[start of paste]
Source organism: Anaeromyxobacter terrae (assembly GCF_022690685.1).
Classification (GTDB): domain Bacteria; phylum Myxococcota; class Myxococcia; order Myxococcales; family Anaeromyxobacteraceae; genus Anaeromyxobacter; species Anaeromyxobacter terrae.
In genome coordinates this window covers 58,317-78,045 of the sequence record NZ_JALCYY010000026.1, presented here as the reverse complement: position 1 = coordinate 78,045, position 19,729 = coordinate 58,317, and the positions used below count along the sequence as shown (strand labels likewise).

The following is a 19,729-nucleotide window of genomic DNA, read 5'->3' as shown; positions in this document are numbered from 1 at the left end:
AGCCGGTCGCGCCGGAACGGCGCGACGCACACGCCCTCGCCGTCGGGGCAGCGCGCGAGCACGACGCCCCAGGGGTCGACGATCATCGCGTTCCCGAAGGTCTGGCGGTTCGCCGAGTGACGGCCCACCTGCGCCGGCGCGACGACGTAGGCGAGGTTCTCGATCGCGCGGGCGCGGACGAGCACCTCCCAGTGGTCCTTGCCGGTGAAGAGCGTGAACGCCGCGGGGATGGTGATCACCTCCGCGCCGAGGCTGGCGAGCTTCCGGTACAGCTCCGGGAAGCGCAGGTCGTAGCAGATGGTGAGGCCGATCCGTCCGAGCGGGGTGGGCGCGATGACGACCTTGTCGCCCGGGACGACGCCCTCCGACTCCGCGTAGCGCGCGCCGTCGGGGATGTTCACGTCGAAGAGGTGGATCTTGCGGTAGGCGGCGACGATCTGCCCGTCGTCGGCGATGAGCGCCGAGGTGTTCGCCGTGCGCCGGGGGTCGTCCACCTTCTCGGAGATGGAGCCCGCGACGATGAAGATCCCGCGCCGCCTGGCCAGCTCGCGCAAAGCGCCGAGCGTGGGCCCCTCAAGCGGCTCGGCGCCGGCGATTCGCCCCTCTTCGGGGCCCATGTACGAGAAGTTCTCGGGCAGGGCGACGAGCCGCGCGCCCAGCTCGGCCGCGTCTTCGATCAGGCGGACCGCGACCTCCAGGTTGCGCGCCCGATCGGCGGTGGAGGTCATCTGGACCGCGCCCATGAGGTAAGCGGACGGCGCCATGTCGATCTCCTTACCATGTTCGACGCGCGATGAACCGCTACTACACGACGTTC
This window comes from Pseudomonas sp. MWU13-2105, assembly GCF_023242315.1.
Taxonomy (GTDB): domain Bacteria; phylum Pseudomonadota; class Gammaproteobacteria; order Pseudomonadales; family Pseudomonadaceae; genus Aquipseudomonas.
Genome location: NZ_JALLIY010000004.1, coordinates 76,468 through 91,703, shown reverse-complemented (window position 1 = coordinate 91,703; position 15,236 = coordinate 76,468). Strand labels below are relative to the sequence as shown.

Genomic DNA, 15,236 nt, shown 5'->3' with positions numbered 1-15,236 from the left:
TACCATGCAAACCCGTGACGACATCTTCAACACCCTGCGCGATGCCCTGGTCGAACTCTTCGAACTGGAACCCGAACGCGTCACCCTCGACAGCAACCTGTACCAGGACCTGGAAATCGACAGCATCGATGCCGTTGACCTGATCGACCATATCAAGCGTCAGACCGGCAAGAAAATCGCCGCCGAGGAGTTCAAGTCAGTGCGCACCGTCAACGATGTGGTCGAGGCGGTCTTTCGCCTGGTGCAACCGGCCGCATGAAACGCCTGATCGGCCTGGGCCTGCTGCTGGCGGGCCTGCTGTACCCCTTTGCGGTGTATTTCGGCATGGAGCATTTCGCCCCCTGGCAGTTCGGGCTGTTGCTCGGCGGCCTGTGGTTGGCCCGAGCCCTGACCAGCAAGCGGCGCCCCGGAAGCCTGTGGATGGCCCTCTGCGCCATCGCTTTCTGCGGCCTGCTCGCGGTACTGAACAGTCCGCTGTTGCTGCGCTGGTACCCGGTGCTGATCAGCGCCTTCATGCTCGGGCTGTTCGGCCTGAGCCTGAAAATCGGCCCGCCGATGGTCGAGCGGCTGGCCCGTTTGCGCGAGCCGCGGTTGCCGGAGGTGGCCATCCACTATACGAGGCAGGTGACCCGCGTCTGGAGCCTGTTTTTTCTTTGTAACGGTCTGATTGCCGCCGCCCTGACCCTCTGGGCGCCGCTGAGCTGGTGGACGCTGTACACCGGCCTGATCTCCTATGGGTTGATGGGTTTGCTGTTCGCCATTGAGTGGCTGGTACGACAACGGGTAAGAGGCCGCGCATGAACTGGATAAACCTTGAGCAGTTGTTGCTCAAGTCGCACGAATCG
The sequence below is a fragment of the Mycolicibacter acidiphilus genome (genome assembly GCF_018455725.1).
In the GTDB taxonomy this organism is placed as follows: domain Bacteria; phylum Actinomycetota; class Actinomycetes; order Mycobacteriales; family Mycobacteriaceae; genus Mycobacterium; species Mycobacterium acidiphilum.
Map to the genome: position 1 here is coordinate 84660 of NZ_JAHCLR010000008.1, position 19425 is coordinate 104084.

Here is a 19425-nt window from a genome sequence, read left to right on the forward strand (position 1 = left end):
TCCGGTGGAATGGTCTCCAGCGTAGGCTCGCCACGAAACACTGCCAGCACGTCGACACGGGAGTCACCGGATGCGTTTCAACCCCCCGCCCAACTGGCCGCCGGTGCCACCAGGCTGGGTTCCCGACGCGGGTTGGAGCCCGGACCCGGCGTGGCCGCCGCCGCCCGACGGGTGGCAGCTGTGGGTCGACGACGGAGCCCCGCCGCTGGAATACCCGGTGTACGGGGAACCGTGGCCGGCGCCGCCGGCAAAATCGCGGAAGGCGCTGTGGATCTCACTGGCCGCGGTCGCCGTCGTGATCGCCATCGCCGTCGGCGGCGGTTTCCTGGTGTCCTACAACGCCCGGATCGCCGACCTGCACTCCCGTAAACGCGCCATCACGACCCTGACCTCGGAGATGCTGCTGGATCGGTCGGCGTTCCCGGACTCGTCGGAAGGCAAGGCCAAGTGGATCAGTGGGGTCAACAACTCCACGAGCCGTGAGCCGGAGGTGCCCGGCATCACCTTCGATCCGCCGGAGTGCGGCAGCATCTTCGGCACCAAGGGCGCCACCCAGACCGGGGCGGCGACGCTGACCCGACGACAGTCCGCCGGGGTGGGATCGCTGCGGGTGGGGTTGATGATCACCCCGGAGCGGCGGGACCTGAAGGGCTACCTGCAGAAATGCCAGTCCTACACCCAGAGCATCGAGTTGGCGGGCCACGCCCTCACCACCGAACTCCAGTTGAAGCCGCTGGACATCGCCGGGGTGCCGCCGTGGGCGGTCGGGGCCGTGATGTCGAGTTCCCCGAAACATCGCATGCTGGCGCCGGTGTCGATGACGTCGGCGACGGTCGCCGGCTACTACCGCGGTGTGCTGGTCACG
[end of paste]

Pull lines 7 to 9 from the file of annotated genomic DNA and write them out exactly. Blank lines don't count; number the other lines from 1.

Taxonomy (GTDB): domain Bacteria; phylum Pseudomonadota; class Gammaproteobacteria; order Pseudomonadales; family Pseudomonadaceae; genus Aquipseudomonas.
Genome location: NZ_JALLIY010000004.1, coordinates 76,468 through 91,703, shown reverse-complemented (window position 1 = coordinate 91,703; position 15,236 = coordinate 76,468). Strand labels below are relative to the sequence as shown.

Genomic DNA, 15,236 nt, shown 5'->3' with positions numbered 1-15,236 from the left: